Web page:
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Learnings from Preparing the Environment for SAP Data Hub in the Google Cloud

Some time ago, my colleague Thorsten Schneider wrote two blogs about the SAP Data Hub as containerized application and about its installation.

In the later blog Thorsten put a remark that the recommended installation procedure for SAP Data Hub is using SAP Maintenance Planner instead of the command-line tool (install.sh). This procedure was described recently in another community blog by Stefan Jakobi.

In my two blogs, I want to take one step back and to focus rather on the creation of the environment which you need to successfully install SAP Data Hub 2.

For setting up my environment, I am going to use Google Cloud Platform. The described setup originated from an SAP-internal test project with the focus on the initial installation of SAP Data Hub and therefore the requirements for the setup were relatively simple compared to a real-life customer project. In our considerations and architectural decisions however, we tried to think as a potential customer would do and took especially the topic of security very seriously. You will notice though that on the other hand more advanced topics like the connectivity to external data sources were not in scope of our test.

The experience from our tests was that setting up the installation host and preparing the required infrastructure consumes the most of the time, particularly if you do it for the first time. It applies even more if many (or all) of the components used in this procedure are new to you: new cloud provider, Kubernetes as a new infrastructure layer, containers as a new way of packaging and delivering the software, and so on.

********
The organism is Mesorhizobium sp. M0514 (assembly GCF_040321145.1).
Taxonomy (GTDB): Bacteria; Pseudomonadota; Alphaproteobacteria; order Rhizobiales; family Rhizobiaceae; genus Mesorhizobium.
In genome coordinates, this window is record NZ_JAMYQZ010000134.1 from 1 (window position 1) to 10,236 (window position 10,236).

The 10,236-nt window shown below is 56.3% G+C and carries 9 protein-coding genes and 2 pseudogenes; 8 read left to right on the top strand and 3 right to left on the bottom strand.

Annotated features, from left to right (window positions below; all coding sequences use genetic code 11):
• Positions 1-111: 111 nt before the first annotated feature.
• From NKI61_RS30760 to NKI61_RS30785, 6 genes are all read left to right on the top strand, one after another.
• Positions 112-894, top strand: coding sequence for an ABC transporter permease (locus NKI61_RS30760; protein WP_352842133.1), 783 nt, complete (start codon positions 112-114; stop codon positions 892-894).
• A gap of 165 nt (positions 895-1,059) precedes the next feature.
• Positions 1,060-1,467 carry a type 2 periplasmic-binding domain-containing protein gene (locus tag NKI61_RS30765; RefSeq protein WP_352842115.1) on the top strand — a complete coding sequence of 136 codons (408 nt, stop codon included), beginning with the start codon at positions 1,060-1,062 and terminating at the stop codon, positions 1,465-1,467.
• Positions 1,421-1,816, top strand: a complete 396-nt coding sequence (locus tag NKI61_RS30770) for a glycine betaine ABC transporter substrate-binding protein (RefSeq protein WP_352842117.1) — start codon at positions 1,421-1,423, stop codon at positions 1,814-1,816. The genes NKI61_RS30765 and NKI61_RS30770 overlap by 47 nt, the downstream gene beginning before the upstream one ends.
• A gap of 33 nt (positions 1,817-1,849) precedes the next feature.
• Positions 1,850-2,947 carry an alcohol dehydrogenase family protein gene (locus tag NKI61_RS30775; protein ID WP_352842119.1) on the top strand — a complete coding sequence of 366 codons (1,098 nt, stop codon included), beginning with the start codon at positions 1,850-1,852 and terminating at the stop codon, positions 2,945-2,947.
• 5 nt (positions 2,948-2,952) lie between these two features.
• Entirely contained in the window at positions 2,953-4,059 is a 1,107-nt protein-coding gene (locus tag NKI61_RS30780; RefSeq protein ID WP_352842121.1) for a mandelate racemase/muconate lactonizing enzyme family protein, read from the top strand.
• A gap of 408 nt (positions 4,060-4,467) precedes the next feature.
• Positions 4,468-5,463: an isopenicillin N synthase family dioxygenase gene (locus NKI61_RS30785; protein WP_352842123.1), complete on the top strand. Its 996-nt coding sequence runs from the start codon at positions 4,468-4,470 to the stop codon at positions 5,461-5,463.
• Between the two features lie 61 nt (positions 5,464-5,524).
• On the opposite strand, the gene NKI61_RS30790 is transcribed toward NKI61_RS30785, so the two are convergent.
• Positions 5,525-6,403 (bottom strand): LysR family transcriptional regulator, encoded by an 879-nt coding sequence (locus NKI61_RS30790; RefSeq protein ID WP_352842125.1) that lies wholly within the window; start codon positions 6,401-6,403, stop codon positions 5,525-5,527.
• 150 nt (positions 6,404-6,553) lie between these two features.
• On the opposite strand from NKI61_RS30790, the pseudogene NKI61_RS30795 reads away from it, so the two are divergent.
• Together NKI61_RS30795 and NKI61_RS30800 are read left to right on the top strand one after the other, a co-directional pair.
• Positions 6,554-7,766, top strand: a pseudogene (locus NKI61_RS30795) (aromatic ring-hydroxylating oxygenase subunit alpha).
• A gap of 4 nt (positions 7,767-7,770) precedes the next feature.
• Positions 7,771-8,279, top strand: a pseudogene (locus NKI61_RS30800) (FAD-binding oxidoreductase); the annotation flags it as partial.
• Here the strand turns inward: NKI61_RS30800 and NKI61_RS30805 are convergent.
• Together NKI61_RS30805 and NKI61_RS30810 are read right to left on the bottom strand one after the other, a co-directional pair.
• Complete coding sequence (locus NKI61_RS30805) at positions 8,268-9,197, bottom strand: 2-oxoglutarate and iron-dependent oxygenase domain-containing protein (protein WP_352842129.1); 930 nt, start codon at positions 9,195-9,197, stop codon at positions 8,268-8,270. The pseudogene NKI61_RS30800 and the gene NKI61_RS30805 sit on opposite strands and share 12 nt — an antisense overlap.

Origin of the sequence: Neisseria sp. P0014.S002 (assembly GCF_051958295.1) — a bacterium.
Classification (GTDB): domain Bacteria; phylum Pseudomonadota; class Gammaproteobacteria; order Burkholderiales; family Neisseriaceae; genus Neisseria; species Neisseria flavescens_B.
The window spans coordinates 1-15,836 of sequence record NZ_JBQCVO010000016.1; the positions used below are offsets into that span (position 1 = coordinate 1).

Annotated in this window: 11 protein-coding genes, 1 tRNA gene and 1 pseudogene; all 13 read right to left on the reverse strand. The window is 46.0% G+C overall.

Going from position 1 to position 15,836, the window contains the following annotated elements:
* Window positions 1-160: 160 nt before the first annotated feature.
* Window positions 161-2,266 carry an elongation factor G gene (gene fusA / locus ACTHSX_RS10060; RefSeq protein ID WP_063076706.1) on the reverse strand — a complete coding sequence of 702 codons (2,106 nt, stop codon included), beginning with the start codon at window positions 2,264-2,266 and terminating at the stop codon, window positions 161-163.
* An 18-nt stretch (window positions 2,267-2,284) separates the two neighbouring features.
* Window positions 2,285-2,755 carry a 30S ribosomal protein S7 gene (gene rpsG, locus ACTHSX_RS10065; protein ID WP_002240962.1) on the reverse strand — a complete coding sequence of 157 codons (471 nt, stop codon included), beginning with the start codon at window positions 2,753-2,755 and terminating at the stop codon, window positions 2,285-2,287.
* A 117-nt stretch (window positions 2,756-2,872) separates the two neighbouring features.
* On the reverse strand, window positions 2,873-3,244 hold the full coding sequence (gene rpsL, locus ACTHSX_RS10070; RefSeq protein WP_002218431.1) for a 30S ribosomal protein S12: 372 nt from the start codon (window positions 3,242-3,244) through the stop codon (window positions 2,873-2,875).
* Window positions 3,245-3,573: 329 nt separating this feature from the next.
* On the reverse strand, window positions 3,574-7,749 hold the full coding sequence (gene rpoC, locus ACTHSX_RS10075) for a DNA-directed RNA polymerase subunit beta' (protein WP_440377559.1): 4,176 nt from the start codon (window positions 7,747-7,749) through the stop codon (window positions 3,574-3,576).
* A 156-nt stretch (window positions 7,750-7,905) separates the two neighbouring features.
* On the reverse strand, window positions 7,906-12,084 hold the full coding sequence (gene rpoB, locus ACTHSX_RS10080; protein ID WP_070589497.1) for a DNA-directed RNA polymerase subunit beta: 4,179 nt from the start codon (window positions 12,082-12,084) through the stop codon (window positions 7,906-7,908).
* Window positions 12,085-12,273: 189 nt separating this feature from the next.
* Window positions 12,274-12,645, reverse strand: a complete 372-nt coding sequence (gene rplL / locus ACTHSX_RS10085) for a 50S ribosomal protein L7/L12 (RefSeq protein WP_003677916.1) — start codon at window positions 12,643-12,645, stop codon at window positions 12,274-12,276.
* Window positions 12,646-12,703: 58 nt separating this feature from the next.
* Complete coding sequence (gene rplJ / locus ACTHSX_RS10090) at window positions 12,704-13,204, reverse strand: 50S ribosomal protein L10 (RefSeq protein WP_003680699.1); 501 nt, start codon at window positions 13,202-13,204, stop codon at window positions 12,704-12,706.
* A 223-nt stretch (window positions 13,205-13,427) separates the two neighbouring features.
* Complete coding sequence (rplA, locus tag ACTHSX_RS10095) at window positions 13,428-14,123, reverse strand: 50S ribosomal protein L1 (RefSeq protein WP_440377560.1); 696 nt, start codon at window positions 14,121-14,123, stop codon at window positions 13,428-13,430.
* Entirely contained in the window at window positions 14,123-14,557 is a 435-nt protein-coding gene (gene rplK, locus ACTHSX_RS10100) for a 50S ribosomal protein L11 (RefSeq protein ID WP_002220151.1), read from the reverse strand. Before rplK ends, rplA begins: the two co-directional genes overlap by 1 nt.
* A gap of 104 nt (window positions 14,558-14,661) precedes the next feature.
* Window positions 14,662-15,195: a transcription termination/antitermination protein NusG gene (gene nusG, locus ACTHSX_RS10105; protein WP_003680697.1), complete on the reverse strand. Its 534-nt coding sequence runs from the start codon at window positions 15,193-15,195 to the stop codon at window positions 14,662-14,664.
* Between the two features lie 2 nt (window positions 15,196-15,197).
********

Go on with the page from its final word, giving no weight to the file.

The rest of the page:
To be honest with you, it was also a lot of learning for me personally and for the team I am part of. At the end we decided to share our experiences and considerations with you in the hope of providing you a starting point for your own SAP Data Hub project.

Where did we start?

In GCP, users and resources are organized in projects and not in accounts as you maybe know it from SAP Cloud Platform. For our test activities, we were provided with a new self-contained GCP project. No resources were predefined, and our team members got users with extensive authorizations in this GCP project. So that we could create all required resources by ourselves. “Self-contained” means also that we were not provided with a Shared VPC neither we had any sort of connectivity to our internal network with on-premise systems. We had the freedom to define and to manage the VPC network for our test setup by ourselves.

Kubernetes yes, but how?

With the Google Kubernetes Engine (GKE), Google Cloud provides a managed Kubernetes environment in which your own Kubernetes cluster is just few clicks away. But before start clicking we had to answer some questions to have a setup in place which fulfills our requirements.

Which Kubernetes version?